Temporal: the ‘temporary’ lives of refugees. Despite the long term nature of displacement, temporariness remains central to both humanitarian policy and the expectations of refugees. Strongly held imaginings of the future as depending on a return home or permanent relocation lead to decisions not to invest in the present. However, not realising these imagined futures leads to frustration and risk taking.
Social relations: the importance of networks. The research demonstrated that displacement breaks networks and bonds important for social capital. The loss of these connections impacts on the construction of identity and links to cultural heritage. It can also lead to fractures within refugee communities, particularly where there is experience of discrimination or sectarianism. Many of the transition pathways that rely on social relationships as a source of information or support are unavailable to refugee youth.
Institutional conditions: navigating rules. The rules and regulations that define status and govern the everyday activities of refugees have a major impact on transitions. Institutions have a practical impact on freedom of movement, work, education and the accumulation of assets as well as a more subtle effect on social status and the ability of youth to make plans for the future.
Conclusions and Recommendations
Based on analysis of the data and feedback from both young people and stakeholders in each country, the research has identified the following recommendations.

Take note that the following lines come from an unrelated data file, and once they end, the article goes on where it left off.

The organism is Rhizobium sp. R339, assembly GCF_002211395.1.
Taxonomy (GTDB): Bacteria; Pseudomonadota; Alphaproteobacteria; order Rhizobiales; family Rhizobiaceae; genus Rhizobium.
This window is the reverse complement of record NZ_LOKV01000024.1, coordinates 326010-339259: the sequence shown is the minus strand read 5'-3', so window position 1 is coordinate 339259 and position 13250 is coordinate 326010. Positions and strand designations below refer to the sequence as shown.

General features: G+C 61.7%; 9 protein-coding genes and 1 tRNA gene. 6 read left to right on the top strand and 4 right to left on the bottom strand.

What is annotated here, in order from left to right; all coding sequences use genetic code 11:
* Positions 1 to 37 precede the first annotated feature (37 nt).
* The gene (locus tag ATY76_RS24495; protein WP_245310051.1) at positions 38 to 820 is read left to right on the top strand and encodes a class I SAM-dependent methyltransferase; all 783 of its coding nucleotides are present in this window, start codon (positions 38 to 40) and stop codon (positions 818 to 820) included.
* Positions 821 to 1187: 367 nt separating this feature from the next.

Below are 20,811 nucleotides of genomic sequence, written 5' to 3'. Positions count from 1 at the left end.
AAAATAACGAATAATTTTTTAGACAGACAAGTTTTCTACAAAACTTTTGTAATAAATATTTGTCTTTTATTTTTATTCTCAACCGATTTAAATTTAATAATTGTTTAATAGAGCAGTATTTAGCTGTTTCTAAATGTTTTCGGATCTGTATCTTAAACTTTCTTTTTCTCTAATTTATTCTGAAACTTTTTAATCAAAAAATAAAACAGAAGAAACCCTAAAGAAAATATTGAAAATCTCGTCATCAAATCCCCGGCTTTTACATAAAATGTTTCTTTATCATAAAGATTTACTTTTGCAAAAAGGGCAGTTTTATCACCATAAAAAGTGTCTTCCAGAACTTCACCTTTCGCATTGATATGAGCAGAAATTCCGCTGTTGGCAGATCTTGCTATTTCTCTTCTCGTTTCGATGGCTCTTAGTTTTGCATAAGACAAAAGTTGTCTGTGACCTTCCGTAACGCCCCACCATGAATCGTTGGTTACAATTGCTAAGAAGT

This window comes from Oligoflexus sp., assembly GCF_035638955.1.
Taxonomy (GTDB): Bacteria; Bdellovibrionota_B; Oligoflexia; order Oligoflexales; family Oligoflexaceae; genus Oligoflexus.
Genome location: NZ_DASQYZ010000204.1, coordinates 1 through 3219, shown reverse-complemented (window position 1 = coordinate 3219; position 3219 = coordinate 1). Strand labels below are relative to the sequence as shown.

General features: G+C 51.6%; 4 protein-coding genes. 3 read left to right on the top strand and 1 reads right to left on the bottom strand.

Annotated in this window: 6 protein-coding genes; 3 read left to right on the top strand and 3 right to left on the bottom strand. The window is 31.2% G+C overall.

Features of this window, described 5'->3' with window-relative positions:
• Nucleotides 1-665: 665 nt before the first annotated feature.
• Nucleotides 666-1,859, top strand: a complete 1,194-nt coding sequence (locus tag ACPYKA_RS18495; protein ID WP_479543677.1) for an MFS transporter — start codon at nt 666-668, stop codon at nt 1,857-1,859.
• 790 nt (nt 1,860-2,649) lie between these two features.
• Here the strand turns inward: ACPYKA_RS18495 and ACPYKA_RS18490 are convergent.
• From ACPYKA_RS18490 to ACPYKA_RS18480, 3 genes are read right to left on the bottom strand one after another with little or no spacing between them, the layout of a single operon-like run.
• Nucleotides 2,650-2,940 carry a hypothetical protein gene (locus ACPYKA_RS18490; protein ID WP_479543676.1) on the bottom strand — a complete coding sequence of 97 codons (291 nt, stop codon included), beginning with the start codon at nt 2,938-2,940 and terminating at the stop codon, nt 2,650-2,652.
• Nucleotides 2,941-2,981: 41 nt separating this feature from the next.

- Improve the integration of services to develop a more holistic approach to delivery, centred around the needs and experiences of the person/family. Better information flows and engagement, using community-based providers and networks, would aid targeting and planning.
- Address deficits in system capacity, particularly in education, to ensure the availability of fully funded school places at primary and secondary level and scholarships into higher education. Country-level partnerships could be used to identify and tackle procedural barriers that impede transitions.
- Improve the relevance and targeting of skills and training to connect with labour market demand and young people’s preferences. Create opportunities for employer-led vocational training and pathways; the provision of careers information and increased capacity for enterprise skills, training and start-up.
- Create enabling conditions that improve accessibility of transition pathways through education, work and family life by removing bureaucratic barriers.
- Increase the involvement of young people in debate and policy making, recognising the unique value of their direct experience.